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Thursday, August 3, 2017

Unique Challenges & Opportunities in Education in Rural India

A country as big as the European continent with more languages spoken than all their dialects, a population which is one seventh of the entire global population and has the largest number of people under thirty-five years of age, pretty much defines India. This summary is also a reflection of the complexities and dynamics of a young nation which is aspiring to be a global power. India takes pride in having one of the best educational institutions, the biggest democracy, among a few nations capable of launching satellites and ICBMs in the space, a military power of more than a million and combat power few can match.

If we look at the other side of the coin the picture is far from encouraging. More than the 70% of the population lives in the villages where the basic level of sanitation and hygiene, clean drinking water and electricity is not available. The purchasing power is below USD100 for the vast millions thus the survival of many is at stake. India is still an agrarian economy and the farmers are dependent on the vagaries of weather. One year there is a flood and in the following year, there is a severe drought thus leaving the tillers of the land at the mercy of weather gods. Despite having attained independence almost seven decades ago, the efficient network of canals, linking the rivers is almost non-existent.

The other socio economic factors, existing levels of literacy, a preference of a male child over female one, prevailing patriarchal system, dowry and many more social evils take a toll on the growth and educational system.

With this back drop of unique challenges, the education in rural India takes almost a back seat when it comes to serving the nation. With low levels of income, the parents can ill afford to spend on the education of children. The mid day free meal is hardly an incentive to spur any interest in the young children. The teachers are generally ill equipped and rarely able to evoke an intelligent discussion. The conditions in class rooms is hardly an encouraging one and the absenteeism is fairly high. In most of the rural and government schools, the children are promoted till the class X almost automatically, thus leaving huge gaps of knowledge which reflect when these children have to compete with their peers in the latter part of the college and professional education. As most of the rural families have more than three children at home and very constrained financial means, the parents are keen that the moment children grow strong enough, they could serve as earning hands to augment the family income,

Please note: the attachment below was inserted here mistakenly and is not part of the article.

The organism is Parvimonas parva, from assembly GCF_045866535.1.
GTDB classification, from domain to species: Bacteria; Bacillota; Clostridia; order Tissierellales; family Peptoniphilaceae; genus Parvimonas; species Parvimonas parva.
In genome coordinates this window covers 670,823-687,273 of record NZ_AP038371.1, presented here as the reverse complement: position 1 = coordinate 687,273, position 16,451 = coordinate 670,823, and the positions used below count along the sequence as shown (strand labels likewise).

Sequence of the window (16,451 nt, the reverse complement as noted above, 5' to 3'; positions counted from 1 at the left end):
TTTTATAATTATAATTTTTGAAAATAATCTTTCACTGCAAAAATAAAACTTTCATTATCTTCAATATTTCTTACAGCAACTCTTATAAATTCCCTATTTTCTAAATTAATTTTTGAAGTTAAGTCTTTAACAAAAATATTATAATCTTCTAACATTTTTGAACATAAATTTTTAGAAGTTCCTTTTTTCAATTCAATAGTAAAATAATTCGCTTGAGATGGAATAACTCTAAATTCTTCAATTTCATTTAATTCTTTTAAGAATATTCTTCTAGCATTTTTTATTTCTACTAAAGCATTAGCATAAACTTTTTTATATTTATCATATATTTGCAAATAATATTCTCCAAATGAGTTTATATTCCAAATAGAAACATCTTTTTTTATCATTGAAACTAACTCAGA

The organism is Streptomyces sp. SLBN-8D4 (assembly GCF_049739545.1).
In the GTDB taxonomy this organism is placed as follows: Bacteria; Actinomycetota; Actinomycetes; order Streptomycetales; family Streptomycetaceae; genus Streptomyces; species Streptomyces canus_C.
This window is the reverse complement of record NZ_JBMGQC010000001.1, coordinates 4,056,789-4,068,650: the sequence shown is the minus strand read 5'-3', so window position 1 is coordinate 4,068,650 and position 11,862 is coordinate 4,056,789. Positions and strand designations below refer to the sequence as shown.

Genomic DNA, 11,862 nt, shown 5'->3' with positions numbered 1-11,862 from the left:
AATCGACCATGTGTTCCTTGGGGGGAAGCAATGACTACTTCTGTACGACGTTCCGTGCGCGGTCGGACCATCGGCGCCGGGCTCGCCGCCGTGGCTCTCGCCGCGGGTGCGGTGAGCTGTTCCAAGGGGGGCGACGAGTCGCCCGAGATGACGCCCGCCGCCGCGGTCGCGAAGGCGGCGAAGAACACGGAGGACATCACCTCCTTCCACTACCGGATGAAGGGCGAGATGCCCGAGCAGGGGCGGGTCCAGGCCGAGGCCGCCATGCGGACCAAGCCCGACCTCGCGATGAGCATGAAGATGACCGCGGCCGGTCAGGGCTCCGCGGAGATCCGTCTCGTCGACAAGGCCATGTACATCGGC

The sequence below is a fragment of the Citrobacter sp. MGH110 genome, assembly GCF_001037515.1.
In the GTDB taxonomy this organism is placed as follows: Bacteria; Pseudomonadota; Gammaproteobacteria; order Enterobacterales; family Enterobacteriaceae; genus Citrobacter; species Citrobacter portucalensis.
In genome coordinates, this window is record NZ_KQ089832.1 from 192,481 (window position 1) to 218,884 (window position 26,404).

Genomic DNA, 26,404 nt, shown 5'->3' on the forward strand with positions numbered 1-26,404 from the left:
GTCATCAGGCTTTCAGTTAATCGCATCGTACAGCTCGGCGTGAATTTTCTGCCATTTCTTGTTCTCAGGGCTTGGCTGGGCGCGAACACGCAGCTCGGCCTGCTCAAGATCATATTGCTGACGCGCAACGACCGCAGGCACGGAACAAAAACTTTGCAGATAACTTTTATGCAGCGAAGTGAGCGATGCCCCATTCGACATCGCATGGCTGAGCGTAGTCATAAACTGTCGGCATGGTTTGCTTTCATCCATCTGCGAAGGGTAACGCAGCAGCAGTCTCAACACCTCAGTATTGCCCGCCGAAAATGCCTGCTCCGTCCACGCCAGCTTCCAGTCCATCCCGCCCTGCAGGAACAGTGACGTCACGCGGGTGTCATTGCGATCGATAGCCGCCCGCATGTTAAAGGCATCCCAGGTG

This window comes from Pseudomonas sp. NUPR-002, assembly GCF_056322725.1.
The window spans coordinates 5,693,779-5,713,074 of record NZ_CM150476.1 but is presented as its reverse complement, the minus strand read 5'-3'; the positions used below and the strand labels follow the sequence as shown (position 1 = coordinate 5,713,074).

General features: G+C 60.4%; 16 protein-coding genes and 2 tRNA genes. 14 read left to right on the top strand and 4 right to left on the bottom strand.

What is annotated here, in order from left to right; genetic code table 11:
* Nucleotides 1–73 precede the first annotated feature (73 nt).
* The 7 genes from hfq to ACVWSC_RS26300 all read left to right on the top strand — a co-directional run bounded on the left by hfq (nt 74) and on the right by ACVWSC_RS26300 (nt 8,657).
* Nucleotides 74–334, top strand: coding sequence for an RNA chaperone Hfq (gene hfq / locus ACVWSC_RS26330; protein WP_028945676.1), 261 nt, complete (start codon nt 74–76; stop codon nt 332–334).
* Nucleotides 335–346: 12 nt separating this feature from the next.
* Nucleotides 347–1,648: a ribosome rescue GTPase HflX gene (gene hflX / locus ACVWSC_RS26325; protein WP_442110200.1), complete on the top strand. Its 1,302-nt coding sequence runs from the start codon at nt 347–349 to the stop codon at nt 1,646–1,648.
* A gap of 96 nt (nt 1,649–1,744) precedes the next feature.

These problems are just the tip of the iceberg and many which have a profound impact like open defecation, security of girl child, archaic laws that need imminent change need to be discussed at length to bring about a meaningful change.

There is an old adage that 'when going gets tough, the tough get going'. Thus taking these challenges 'head on' is the only alternative. A few credible steps that have been taken can change the situation dramatically compared to the lethargy with which the reforms happened earlier. The pace of technological advances like the entry of internet in every village, mobile internet and smart phones, tablets, availability of vernacular software user interfaces can bring in a revolution. The linking of scholarships to the deserving children using 'Aadhar cards' is also a step in the right direction. There is a crying need to focus on 'skill development' rather than an emphasis on conventional education. The burden on educational institutions will be reduced to an extent to dole out degrees that have little value to the industry.This will also help in improving the quality of education for those who sincerely want to pursue higher education. Building sanitary conditions and toilets in every school and villages, providing safety to girl child and incentives to raise the girls is a slow process but will surely yield a positive result. If we are able to sincerely devote resources in this direction the results would be visible in the near future.

14 comments:

  1. Completely in agreement with your thoughts Rahul Ji ! The biggest problem the country is facing is the uncontrollably burgeoning population which has now reached mammoth proportions ! Population control is the prime need of the hour !

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  2. Good to see you back Rama! What you wrote is perfectly true!

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  3. Education for all is so important!

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  4. Hi Rahul, I agree that sanitation and education are big challenges in India. We need to ensure that we are able to provide both.

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    1. Rachna, unfortunately the basic things continue to be elusive!

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